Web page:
It’s Time for Women’s Healthcare to Become a Global Priority, Feels Sylvia Kang

It’s Time for Women’s Healthcare to Become a Global Priority, Feels Sylvia Kang

For too long, women’s healthcare has been dismissed and degraded. Rest assured, the co-Founder and CEO of Mira, Sylvia Kang, is not having any of it. 

Over the years, women’s bodies and decisions have been hotly—and frustratingly—debated among politicians, business people and society at large. A most recent display of this debate is the overturning of Roe v. Wade judgment, stealing women’s rights to abortion across 23 states in the United States. 

“I’m heartbroken,” asserts the CEO and co-Founder of fertility hormone tracker app Mira, Sylvia Kang. She understands that Roe will transform how in-vitro fertilization (IVF) is viewed in this industry. Most often, fertility treatments, like IVF, are the last hope for many parents. With the overturn, she believes, “Trigger laws can go into effect immediately that recognize the embryo as a person—and if a fertilized egg is considered a person, anti-abortion laws could limit how IVF is practiced.” This will restrict access to fertility care for almost 40 million women.

Roe v. Wade is just one example of how the world perceives women’s healthcare. Kang defines the process of explaining the importance of women’s healthcare to medical boards as an “uphill battle”. Somehow, even though the world is advocating for women’s empowerment, women’s healthcare is going backward when you think about political decisions on the women’s bodies, like the abortion ban. 

In our conversation, she discusses Mira’s ability to transform this landscape and her goal of making fertility tracking and pregnancy an affordable and convenient journey for women. 

The story behind Mira

Mira was born from Kang’s desire to help a friend who was struggling with her pregnancy journey. Aged a little over 30 years, her friend was trying to conceive a child for some time. However, she was informed that there was “unexplained fertility”. Nothing was wrong with either her or her husband, the doctor couldn’t determine the cause either. After taking medicines, she finally opted for intrauterine insemination (IUI)—a procedure to treat infertility among women. “[There] was a lot of concern, a lot of stress, and they were doubting themselves. They didn’t know what to do,” adds Kang.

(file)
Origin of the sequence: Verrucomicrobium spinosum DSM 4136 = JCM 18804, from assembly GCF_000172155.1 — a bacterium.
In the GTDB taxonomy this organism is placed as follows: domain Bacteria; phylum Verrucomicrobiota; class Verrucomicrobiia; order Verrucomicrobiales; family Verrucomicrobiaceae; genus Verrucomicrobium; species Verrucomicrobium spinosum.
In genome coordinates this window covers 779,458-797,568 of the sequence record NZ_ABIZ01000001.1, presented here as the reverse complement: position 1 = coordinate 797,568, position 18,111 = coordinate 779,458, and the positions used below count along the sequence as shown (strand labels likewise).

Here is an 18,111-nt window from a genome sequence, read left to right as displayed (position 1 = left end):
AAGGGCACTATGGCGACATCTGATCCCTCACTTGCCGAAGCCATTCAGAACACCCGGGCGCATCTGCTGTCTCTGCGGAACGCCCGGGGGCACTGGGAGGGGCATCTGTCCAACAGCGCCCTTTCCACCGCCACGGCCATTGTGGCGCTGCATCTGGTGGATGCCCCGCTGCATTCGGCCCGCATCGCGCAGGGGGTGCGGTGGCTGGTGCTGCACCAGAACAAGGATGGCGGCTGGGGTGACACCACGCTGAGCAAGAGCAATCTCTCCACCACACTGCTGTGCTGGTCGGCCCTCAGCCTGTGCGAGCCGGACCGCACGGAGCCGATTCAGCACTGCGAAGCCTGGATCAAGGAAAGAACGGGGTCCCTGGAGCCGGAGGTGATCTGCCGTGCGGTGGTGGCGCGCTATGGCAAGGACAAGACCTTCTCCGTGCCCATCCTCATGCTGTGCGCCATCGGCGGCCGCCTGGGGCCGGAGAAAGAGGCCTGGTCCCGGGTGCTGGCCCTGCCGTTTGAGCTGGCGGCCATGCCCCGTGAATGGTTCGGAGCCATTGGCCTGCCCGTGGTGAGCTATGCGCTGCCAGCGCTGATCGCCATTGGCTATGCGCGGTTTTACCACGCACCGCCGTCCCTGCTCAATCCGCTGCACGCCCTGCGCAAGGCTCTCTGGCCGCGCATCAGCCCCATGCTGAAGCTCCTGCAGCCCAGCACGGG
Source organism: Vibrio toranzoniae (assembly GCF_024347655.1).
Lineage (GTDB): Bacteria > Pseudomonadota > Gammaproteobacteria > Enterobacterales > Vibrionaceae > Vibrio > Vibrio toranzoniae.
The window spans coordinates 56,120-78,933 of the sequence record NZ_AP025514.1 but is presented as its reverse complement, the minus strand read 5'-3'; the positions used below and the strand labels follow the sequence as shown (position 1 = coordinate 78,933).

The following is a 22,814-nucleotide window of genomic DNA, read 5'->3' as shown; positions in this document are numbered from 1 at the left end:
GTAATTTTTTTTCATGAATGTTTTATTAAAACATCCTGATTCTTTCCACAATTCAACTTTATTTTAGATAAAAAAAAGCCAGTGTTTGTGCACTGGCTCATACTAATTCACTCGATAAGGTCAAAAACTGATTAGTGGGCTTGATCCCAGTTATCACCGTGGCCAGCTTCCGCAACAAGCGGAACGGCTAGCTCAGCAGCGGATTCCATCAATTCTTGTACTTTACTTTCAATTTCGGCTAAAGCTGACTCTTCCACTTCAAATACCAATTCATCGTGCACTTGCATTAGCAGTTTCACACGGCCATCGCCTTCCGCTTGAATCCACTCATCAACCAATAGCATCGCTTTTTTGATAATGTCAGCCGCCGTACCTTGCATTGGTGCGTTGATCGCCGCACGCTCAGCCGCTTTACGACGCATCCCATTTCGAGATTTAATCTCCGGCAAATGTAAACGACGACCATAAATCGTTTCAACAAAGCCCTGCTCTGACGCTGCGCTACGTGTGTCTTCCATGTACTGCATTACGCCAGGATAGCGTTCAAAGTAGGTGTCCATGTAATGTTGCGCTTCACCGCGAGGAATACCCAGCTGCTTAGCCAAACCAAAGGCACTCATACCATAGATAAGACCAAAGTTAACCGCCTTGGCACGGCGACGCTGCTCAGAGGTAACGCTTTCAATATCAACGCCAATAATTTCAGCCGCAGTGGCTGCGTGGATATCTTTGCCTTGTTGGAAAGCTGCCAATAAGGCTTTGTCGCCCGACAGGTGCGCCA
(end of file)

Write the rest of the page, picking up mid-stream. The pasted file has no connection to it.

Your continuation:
It made Kang think about how she could help her. “I just don’t want to see people around me suffer like that,” she says.

She recalls that when people struggle with pregnancies, their first recourse is to purchase an ovulation prediction kit (OPK) to figure out either the best time to engage in intercourse or opt for IUI. “However, [OPKs] are very difficult to use for a lot of people,” she notes. The OPK does not give users a numerical result or tell them much about their hormones; instead, it just gives them a positive or negative response indicating if it is a good time to conceive.

“There’s a gap,” claims Kang. “You either get pregnant with the help of OPK or you get IVF or IUI, and IVF is really painful and costs a lot of money. It is also emotionally draining if you’re not successful.” 

This gap and the many challenges associated with becoming pregnant are what urged Kang to create a product that does not leave women with these two aforementioned extremes. She figured that things could be improved if we could better understand our hormone levels. She wanted to create a product that could provide personalized results and long-term tracking, making it easy to use and affordable. Thus emerged Mira. 

How does Mira work?

Mira is built on a technology known as “immunofluorescence”. Kang details, “We [help you] track the hormones at home, and we track them continuously. And everything we track is numerical. So we give you your actual hormone concentration.” She equates the app’s accuracy to lab-grade blood testing. Mira also measures multiple hormones, including the luteinizing hormone, estrogen, progesterone and follicle-stimulating hormone. These are the major hormones that fluctuate during your pregnancy cycle.